Biotech Company Plans To Create Wooly Mammoth Hybrid

Life is imitating art in the form of Colossal Biosciences, a company that boasts it may be able to produce Wooly Mammoth hybrids using the genetic material taken from 10,000-year-old intact specimens found in the Arctic ice. It would do so by combining the Mammoth’s DNA with stem cells from Asian Elephants.

In actuality, the animal would not be a true Wooly Mammoth, but a “a mammoth-like elephant designed to thrive in the cold,” per a statement in the Washington Post.

The YouTube channel for Colossal Biosciences describes the company’s activities: “… creates disruptive technologies for extinct species restoration, critically endangered species protection and the repopulation of critical ecosystems that support the continuation of life on Earth.”

Critics are uneasy about the ethics and wisdom of the “de-extincting” of species. There are a plethora of unknown factors and potential consequences involved. These include the criteria used to determine which species are revived, where they should be released into the wild, the impact on other species and the difficulties newly reborn animals would face in adapting to the current age. Finally, there would be inevitable practical and financial impacts on the public.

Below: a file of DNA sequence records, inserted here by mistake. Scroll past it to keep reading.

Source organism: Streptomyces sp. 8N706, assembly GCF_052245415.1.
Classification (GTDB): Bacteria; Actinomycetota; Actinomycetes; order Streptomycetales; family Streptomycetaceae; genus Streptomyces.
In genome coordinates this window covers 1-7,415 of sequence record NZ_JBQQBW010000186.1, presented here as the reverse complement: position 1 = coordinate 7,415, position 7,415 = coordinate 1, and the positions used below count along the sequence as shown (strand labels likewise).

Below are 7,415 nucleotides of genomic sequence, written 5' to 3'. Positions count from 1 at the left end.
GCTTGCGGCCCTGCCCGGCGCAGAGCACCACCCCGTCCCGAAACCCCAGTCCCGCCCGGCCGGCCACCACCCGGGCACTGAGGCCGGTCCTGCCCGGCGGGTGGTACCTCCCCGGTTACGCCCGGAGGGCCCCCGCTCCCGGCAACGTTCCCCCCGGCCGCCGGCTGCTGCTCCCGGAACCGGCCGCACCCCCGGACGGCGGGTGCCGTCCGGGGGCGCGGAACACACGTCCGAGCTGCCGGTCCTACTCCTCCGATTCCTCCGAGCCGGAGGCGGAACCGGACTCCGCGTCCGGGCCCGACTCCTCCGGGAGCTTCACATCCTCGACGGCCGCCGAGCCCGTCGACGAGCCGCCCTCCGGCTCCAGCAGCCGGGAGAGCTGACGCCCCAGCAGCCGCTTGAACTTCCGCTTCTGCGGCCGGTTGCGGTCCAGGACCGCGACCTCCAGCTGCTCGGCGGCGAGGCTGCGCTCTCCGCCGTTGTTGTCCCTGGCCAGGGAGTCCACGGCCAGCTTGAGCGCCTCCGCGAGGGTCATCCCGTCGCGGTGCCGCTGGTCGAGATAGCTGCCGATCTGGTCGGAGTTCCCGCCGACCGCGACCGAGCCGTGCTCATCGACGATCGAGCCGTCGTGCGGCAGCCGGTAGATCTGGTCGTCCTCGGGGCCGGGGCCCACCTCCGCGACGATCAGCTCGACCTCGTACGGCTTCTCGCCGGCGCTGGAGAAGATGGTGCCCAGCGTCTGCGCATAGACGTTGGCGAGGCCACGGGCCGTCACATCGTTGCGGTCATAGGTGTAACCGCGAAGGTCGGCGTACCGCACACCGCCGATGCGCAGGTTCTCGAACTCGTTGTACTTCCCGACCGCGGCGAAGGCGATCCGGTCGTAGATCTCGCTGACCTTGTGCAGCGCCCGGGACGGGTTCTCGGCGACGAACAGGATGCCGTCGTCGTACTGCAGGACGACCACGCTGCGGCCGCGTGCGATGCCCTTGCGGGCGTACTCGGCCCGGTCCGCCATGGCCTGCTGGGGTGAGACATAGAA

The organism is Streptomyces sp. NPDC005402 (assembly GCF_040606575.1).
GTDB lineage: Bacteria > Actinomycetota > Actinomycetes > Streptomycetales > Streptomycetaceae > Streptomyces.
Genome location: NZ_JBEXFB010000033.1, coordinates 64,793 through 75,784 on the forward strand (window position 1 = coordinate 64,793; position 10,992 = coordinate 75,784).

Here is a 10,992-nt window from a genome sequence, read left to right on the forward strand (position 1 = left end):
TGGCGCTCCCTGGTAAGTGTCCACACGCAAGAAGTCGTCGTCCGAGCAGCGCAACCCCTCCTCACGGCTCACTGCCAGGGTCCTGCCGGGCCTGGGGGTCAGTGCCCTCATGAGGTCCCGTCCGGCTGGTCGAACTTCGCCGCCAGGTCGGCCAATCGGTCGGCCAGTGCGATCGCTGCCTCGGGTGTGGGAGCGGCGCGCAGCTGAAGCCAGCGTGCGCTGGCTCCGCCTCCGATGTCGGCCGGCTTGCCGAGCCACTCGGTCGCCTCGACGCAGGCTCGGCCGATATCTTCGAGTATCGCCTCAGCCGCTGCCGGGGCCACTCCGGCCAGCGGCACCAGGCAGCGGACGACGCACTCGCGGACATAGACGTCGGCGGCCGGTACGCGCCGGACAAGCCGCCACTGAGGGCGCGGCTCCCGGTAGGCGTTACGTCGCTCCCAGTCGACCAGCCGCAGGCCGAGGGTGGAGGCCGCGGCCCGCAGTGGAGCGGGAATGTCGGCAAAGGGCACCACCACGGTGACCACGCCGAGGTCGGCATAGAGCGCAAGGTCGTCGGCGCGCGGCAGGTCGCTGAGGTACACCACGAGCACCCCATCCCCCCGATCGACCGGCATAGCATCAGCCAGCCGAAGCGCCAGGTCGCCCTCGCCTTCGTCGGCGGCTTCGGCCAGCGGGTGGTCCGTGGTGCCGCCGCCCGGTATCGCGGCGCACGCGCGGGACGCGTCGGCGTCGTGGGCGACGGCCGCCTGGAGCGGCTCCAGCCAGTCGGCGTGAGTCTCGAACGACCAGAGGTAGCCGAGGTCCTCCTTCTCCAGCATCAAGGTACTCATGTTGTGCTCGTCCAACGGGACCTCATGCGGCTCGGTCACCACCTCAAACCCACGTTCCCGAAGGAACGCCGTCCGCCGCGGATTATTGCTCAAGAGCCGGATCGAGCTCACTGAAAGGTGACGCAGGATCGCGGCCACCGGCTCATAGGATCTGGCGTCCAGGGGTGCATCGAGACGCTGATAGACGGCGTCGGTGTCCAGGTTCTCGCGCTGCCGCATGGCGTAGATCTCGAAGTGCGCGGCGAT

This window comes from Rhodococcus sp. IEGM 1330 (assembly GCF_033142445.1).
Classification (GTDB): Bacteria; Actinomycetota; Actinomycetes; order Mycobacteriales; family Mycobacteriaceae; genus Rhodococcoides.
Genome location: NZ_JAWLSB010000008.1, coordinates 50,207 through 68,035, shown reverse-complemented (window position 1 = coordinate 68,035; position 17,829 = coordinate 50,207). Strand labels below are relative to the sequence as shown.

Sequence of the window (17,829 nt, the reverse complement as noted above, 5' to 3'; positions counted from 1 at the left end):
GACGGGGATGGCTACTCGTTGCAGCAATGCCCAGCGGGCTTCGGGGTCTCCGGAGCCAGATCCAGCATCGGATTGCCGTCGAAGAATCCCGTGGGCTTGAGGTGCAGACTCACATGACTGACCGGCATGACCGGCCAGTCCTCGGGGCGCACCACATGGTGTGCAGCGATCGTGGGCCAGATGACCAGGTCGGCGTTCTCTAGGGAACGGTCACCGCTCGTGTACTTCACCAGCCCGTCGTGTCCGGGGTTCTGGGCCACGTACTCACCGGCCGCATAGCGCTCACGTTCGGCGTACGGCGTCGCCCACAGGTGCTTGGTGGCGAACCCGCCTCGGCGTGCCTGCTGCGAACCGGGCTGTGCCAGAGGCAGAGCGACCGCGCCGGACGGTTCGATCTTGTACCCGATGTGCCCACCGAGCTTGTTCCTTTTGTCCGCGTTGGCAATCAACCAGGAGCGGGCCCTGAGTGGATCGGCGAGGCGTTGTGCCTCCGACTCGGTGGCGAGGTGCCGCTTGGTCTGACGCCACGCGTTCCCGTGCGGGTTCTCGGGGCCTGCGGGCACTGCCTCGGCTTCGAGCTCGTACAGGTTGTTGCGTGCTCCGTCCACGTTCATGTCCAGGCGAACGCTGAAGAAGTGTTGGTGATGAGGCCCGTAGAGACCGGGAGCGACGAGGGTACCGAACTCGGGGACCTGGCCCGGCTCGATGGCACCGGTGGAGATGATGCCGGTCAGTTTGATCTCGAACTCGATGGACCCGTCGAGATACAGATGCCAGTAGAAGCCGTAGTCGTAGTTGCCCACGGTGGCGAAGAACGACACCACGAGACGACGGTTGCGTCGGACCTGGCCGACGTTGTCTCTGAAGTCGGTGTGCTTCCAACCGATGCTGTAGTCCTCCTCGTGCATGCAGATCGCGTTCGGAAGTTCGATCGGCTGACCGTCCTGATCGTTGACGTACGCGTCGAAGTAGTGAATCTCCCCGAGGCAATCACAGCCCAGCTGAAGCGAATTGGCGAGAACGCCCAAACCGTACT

Colossal Bioscience plans to revive not only the Wooly Mammoth but also other extinct species such as the Tasmanian Tiger and the Dodo Bird.

The company has leftist and globalist ties, as the World Economic Forum (WEF) named it a leading Technology Pioneer in 2022.

Wooly Mammoths reportedly became extinct about 4,000 years ago, when the earth’s total population was about thirty million people and long before humans burned fossil fuels. Environmental activists often express panic over human-caused extinction of species. It is viewed as disturbing a perceived balance. However, human-initiated revival of species would also upset that equilibrium — in unpredictable ways.

Ian Malcom’s character in the film Jurassic Park had a cautionary message: “Genetic power is the most awesome force the planet’s ever seen, but you wield it like a kid that’s found his dad’s gun.”

Environmentalists often only understand issues in terms of platitudes and politics, not the reality of the science. An example is that of the near-extinct California Condor. While leftist conservation groups assume the cause of their demise is thinning eggshells and poisoned carcasses, the reality may be different. The extinction of large North American mammals such as the Sabretooth Cat and the aforementioned Wooly Mammoth may have left insufficient food sources for the scavenger birds, dwindling their population to near extinction.